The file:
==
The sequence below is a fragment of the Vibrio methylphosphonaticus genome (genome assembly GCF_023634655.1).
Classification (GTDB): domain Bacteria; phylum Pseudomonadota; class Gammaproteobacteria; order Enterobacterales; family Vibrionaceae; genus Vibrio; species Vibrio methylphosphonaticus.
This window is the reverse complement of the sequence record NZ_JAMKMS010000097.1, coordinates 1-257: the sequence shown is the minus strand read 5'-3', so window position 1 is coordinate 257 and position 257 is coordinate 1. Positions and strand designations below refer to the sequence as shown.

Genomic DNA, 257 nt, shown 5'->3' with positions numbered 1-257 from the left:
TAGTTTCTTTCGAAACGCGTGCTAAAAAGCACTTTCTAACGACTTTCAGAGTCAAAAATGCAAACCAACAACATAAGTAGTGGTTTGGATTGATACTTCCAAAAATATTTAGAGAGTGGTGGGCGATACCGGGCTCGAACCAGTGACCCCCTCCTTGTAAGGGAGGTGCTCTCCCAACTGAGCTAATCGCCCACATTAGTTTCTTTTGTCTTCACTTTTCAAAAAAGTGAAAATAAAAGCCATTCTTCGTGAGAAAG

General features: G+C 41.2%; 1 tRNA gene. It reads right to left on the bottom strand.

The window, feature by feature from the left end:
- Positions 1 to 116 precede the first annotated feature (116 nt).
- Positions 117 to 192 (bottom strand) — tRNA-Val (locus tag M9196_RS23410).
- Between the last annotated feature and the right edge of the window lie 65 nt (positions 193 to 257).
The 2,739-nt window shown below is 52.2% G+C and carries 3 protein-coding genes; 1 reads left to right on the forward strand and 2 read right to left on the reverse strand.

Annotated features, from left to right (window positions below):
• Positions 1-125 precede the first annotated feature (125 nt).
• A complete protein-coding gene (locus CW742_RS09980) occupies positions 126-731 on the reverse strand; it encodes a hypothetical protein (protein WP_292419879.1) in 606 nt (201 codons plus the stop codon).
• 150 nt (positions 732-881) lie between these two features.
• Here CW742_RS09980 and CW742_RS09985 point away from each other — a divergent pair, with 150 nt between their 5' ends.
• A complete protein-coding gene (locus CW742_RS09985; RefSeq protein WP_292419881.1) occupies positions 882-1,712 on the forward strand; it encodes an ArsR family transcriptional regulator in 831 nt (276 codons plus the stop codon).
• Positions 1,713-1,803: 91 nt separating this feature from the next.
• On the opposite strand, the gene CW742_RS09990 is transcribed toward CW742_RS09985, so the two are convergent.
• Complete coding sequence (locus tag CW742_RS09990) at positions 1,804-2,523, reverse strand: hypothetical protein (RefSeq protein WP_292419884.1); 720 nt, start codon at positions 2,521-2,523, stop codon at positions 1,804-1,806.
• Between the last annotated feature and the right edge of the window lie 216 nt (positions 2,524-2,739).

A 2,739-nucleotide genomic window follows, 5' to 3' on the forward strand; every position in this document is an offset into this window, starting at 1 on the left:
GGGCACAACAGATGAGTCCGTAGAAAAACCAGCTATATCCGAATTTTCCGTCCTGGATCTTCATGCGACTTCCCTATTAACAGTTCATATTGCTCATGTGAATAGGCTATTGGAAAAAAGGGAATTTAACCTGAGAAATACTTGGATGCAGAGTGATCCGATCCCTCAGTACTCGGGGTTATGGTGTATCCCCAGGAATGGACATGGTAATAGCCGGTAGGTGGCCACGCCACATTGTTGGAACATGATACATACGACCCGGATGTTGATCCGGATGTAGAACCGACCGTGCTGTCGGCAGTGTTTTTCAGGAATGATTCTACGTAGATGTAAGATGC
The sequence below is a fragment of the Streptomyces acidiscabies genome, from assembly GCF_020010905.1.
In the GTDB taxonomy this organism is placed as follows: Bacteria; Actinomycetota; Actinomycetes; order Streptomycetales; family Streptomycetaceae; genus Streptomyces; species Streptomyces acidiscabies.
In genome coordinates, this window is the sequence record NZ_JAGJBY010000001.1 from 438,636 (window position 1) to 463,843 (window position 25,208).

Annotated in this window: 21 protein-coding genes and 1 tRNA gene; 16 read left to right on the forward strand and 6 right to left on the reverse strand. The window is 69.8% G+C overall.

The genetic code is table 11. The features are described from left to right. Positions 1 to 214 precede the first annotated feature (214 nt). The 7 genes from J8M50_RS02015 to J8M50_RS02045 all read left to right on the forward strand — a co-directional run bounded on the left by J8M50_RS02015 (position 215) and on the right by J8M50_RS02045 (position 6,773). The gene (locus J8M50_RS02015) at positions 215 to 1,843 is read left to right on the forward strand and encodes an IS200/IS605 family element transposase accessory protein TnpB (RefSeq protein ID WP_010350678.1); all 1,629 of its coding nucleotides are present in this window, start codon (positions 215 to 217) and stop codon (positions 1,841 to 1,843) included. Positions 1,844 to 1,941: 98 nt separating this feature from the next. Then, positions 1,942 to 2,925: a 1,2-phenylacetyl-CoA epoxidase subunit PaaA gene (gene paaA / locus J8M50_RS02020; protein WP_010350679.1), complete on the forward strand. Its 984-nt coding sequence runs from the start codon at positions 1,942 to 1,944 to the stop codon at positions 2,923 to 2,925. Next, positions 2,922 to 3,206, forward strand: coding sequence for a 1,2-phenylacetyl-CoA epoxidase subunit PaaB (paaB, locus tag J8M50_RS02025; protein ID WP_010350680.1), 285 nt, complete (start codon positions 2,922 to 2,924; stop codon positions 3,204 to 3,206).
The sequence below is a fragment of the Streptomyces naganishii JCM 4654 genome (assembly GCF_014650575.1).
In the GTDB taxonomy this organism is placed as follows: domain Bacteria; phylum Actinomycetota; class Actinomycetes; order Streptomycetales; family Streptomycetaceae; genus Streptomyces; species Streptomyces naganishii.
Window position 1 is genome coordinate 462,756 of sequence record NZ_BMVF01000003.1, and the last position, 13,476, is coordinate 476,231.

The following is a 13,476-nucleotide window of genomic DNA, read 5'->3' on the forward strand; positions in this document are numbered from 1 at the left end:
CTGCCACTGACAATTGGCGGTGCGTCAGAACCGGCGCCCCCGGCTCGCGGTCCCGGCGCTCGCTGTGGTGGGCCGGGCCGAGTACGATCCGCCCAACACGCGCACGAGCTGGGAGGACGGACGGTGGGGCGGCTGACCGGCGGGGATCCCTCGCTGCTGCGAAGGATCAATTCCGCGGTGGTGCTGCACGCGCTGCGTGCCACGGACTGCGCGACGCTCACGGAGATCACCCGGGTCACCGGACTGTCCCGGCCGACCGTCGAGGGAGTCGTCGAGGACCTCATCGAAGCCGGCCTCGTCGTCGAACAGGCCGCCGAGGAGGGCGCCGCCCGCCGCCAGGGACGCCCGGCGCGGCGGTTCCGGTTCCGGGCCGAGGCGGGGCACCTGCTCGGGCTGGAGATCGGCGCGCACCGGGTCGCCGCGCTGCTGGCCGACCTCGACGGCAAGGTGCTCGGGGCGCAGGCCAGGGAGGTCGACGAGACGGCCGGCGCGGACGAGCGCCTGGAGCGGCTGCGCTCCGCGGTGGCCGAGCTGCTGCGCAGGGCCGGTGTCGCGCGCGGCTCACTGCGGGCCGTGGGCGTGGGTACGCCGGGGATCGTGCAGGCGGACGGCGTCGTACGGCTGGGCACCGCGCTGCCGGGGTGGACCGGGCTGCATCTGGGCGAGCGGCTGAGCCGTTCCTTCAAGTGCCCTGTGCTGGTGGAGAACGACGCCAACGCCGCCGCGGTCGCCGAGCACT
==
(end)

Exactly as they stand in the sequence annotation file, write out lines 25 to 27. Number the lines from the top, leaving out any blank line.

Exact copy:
In the GTDB taxonomy this organism is placed as follows: Bacteria; Actinomycetota; Actinomycetes; order Streptomycetales; family Streptomycetaceae; genus Streptomyces; species Streptomyces acidiscabies.
In genome coordinates, this window is the sequence record NZ_JAGJBY010000001.1 from 438,636 (window position 1) to 463,843 (window position 25,208).

Annotated in this window: 21 protein-coding genes and 1 tRNA gene; 16 read left to right on the forward strand and 6 right to left on the reverse strand. The window is 69.8% G+C overall.